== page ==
By Mike Egami, U.S. Army Garrison-Hawaii Public AffairsDecember 22, 2009
SCHOFIELDAca,!E+BARRACKS, Hawaii - The Joint Venture Education Forum (JVEF) is a cooperative venture between the U.S. Pacific Command (USPACOM) military community and the Hawaii Department of Education (DOE) serving to advance the military community's responsibility in the pursuit of quality education for public school students in Hawaii.
The JVEF board is co-chaired by the Superintendent of Education and senior military officers representing all branches of service, leaders from the DOE, state Senate and House chairpersons of education, and select business leaders.
For the past 10 years, this partnership has promoted interaction between the military community and state educators where issues of importance to the education of our military children and the public school system can be raised and resolved together.
The forum encourages a positive learning environment and high quality educational opportunity for Hawaii's children with approximately $5.5 million in military-school partnership appropriations.
The military leadership in Hawaii has been engaged with select leaders on Furlough Friday issues out of the public eye. However, at the last JVEF board meeting, Dec. 10, at the Oahu Veterans Center, the military expressed its concerns about the education of its 90,000 school-age children, and the impact of Furlough Fridays. The military is concerned about Hawaii having the shortest school year of any state and how it impacts students.
"Taking away 17 furlough days or 10 percent of the school year as a solution to the funding challenge is not acceptable. The impact of Furlough Fridays on the quality of education for our children in Hawaii is of great concern and importance to the entire military community," said Lt. Col. Richard Gledhill, JVEF board member and commander of U.S. Army Garrison-Oahu, who coordinates and integrates base operations support for all Oahu Army installations.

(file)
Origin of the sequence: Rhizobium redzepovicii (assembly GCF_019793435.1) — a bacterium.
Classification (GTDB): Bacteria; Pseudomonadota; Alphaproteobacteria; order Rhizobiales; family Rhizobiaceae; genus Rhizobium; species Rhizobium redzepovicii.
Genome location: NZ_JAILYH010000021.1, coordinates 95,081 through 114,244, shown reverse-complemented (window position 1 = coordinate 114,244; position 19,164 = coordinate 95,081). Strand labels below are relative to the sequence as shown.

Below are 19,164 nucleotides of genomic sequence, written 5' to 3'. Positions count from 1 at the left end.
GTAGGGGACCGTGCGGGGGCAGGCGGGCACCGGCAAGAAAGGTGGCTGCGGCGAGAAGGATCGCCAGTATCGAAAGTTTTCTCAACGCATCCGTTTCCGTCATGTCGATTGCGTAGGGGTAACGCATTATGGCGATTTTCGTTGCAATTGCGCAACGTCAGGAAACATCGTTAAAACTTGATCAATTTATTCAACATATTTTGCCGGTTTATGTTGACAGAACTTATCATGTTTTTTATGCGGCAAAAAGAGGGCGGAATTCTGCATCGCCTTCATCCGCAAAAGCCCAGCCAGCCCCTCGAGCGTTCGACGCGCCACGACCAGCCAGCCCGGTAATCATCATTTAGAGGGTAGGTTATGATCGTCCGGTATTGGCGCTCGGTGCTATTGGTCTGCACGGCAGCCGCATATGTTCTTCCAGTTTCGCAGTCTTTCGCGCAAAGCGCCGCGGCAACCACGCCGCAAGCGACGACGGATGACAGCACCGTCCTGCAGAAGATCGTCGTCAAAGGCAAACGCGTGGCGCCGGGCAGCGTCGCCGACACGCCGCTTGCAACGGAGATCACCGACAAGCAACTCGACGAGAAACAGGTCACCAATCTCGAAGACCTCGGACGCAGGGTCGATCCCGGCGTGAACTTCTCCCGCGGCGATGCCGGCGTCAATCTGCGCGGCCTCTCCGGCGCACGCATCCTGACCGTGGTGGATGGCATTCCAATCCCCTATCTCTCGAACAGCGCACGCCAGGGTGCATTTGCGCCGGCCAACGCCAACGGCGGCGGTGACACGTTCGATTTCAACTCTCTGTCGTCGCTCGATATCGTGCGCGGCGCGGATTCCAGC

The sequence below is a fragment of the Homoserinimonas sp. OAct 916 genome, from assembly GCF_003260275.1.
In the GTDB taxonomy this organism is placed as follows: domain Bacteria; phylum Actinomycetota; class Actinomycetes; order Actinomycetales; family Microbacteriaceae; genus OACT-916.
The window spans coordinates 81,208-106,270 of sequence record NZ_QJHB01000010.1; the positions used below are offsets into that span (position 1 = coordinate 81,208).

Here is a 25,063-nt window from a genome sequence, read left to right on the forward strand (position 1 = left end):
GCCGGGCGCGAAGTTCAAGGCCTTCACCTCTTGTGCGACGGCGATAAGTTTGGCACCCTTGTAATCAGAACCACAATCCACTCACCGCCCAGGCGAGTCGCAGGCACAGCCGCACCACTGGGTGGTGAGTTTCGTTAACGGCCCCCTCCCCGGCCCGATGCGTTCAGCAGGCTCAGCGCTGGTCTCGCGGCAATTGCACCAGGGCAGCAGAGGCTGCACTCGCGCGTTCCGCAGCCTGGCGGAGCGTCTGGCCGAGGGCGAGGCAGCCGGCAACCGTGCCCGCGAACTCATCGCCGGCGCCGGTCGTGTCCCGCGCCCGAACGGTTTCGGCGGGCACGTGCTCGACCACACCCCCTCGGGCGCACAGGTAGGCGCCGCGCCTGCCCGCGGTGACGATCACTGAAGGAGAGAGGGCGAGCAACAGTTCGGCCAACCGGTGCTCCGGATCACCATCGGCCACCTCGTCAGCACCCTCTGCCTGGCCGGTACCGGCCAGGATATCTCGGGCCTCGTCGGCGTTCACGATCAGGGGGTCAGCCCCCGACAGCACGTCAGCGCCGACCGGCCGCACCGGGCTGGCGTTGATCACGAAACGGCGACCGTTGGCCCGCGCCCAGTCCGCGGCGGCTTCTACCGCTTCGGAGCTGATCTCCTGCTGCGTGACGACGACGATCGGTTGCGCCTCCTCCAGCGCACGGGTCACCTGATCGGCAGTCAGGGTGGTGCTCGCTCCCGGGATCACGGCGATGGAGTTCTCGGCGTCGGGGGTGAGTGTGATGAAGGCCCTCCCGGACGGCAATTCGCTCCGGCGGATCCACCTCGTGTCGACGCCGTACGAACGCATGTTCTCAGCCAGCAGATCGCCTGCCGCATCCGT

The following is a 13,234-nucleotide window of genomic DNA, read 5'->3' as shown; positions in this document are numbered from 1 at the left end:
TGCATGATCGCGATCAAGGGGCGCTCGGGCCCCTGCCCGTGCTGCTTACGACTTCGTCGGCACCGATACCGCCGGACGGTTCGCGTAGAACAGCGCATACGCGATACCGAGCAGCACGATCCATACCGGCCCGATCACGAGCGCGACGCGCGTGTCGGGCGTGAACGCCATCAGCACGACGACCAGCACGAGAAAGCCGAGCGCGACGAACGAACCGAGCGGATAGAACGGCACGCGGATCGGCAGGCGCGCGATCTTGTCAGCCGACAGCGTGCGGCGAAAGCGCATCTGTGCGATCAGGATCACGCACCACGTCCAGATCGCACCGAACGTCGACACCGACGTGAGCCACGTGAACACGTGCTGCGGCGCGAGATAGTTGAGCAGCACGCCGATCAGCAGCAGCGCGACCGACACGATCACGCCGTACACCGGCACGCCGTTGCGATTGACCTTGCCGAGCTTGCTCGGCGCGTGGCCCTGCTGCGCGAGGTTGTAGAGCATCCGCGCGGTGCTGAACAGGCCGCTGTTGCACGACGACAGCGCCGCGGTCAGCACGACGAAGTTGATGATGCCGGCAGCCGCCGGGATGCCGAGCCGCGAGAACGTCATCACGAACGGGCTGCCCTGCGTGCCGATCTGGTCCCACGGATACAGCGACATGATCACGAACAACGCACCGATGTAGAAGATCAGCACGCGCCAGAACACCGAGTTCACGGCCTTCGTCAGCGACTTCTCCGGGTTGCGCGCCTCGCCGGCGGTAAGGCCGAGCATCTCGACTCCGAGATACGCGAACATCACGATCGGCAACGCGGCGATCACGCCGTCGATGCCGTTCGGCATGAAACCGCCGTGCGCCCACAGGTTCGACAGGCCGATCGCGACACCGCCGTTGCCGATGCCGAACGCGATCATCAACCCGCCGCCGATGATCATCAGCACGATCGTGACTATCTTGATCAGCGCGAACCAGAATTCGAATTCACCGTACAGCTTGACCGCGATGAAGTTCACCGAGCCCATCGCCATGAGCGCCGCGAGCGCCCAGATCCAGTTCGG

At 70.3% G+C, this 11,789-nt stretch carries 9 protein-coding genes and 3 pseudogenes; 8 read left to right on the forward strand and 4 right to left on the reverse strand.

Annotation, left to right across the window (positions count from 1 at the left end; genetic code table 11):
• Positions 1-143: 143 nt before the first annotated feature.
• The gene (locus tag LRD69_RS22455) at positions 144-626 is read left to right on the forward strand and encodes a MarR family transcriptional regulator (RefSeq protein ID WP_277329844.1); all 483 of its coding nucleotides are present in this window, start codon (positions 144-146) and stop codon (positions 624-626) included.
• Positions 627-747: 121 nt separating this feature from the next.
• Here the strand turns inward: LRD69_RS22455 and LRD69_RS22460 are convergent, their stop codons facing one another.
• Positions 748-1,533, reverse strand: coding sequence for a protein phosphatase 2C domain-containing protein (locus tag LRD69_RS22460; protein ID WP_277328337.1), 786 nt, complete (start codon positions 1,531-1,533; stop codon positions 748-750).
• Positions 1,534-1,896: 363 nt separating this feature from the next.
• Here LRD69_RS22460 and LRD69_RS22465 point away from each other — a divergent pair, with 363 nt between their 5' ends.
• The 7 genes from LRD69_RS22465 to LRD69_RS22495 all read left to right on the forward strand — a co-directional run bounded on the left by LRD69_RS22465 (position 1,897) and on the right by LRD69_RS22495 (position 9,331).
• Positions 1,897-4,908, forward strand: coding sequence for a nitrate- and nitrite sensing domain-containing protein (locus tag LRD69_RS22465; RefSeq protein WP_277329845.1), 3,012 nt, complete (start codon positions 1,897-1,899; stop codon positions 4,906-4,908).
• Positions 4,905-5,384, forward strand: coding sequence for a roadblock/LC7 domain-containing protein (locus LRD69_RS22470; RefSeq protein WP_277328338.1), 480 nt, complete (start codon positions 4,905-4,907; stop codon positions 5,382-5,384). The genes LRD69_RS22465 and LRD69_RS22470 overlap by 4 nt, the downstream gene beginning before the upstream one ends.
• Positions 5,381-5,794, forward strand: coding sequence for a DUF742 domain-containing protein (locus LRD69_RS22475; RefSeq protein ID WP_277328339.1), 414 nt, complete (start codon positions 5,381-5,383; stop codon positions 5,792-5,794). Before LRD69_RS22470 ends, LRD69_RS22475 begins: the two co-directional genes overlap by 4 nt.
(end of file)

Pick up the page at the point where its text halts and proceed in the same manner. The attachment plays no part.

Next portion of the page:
When the local newspapers announced that the Board of Education (BOE) was filing to restore instructional time, the military had hope. But, after closer review, the military felt the waiver action by the BOE appeared misleading.
"Actually only 17 percent of all the available days were requested to be converted back to instructional days. Of our 54 heavily impacted military schools, only eight schools chose to convert one day to an instructional day, five schools converted two days, and three schools converted three days back to instructional days" Gledhill said. "Let's at least have dialogue about issues and stop calling them misperceptions as if they don't exist except in our imagination."
He stressed that Furlough Fridays are very real to the military community. The military wants to look for possible solutions from a perspective of what is best for all of Hawaii's children.
A motion was made by Gledhill for JVEF board members to draft a letter addressed to key stakeholders regarding the impacts of furlough days and their resulting loss of instruction days. This motion was seconded by retired Col. John Penebacker, BOE and unanimously supported by Rep. Mark Takai, and the remaining board members. This letter would urge decisive and constructive dialogue to end this education crisis. JVEF is currently working to draft this letter to be published by the first of the year.